I was going to try to insert a pictorial comparison of three kinds of shamisen here. But I think what might be more useful, so you can see how they’re played, and the size relative to the person playing it, and hear what they sound like, would be simply a series of videos of performances. The Tsugaru example I’m showing here is just a silly parody sort of thing, but I think that, visually, it’s excellent for showing how large and thick the Tsugaru shamisen is.
The Internet meme “Bed Intruder” song on Tsugaru shamisen.
A traditional song played on nagauta shamisen (the shamisen used in kabuki, and the one use most commonly by geisha)
A good friend of mine performing a classical (not folk/pop) Okinawan song on Okinawa sanshin, the instrument from which the Japanese shamisen was developed.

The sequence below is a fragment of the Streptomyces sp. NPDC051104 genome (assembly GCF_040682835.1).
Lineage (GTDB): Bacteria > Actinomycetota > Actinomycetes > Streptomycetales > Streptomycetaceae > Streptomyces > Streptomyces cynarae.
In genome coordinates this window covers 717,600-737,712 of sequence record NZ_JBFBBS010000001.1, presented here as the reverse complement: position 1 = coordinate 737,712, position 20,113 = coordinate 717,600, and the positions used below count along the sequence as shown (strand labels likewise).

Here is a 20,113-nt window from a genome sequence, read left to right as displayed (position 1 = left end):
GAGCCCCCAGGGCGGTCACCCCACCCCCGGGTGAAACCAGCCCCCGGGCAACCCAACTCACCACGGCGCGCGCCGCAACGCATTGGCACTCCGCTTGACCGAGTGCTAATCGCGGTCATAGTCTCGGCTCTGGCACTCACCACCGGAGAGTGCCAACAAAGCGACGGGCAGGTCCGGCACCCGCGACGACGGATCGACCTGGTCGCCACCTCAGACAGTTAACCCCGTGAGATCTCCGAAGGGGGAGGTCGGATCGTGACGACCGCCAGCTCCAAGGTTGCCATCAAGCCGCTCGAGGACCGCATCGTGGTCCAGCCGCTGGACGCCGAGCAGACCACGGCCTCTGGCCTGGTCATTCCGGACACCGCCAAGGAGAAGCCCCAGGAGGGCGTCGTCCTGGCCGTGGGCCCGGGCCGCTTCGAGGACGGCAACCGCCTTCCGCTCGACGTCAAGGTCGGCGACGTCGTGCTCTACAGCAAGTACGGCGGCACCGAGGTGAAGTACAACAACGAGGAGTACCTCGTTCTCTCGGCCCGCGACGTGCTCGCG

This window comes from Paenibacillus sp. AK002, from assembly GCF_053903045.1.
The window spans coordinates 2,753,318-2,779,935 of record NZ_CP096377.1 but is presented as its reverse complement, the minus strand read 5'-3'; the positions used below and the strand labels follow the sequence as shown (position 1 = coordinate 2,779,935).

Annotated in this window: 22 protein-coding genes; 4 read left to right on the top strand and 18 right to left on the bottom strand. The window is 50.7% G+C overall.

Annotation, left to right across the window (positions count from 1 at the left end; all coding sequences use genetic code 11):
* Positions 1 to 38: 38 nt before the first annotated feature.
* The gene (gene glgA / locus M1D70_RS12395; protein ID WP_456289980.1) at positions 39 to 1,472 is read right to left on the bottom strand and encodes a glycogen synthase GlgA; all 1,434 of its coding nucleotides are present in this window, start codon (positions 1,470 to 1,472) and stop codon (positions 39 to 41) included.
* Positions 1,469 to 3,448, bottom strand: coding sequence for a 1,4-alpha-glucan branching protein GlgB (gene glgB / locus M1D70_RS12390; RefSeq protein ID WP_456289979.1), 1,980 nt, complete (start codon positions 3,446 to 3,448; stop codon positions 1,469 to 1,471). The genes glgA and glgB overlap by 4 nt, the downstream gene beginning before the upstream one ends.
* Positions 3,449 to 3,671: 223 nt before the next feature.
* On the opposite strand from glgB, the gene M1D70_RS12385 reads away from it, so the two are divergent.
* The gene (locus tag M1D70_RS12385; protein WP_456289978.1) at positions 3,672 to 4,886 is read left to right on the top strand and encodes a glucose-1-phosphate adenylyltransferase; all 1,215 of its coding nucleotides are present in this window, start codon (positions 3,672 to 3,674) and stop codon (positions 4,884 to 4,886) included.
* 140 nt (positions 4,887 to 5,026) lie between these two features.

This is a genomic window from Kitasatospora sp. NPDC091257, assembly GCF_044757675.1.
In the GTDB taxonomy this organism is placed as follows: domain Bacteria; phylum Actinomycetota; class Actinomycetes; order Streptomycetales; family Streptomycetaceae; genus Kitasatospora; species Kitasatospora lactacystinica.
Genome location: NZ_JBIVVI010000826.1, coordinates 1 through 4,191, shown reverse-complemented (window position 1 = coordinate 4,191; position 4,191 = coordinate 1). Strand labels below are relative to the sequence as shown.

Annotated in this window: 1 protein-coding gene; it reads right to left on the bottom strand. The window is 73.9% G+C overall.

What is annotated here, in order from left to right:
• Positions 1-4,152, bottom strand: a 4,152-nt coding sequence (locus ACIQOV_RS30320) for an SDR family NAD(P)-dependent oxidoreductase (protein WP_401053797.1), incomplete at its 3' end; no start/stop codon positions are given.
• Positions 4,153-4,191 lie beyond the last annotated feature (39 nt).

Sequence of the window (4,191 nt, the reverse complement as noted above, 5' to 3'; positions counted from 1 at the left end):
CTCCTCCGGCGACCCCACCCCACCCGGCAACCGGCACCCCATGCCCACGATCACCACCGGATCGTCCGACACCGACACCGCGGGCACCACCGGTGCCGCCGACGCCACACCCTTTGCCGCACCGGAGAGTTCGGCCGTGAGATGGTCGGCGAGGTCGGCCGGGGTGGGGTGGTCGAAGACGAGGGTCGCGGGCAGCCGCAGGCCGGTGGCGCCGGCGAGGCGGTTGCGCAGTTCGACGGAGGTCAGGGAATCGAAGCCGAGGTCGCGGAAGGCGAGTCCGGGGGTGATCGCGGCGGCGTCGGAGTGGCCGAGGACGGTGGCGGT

Tsugaru players also hit the body of the instrument with their bachi a lot more, and perhaps harder, using the body of the instrument as a percussion instrument to a much greater extent than in other shamisen/sanshin forms; this is done in nagauta & gidayû shamisen as well, though not as much, and is not done at all with Okinawa sanshin, which have a much more delicate snakeskin that wouldn’t hold up to such a beating. Because of the power with which the body, and the strings, are struck, the instrument often has to be re-tuned mid-song, though, admittedly, this happens with other forms of shamisen as well. One final distinction of which I am aware is that Tsugaru shamisen is often played by strumming the strings with the left hand (the hand not holding the plectrum, the hand that normally handles the fingering). “Normally,” on many string instruments, from the Okinawa sanshin to the guitar, the left hand simply handles the fingering, holding down the string in different places to lengthen or shorten it, so that when it is strummed with the pick in the right hand, it makes a higher or lower sound. Yet, here, often, the right hand will simply beat on the strings or the body, making percussion sounds, while the left hand actually strums the strings. It was so unexpected to me that I did not notice it at all until it was explained to us as something distinctive about the Tsugaru style (I asked, and they said this is done in nagauta and other styles as well, though not nearly as much).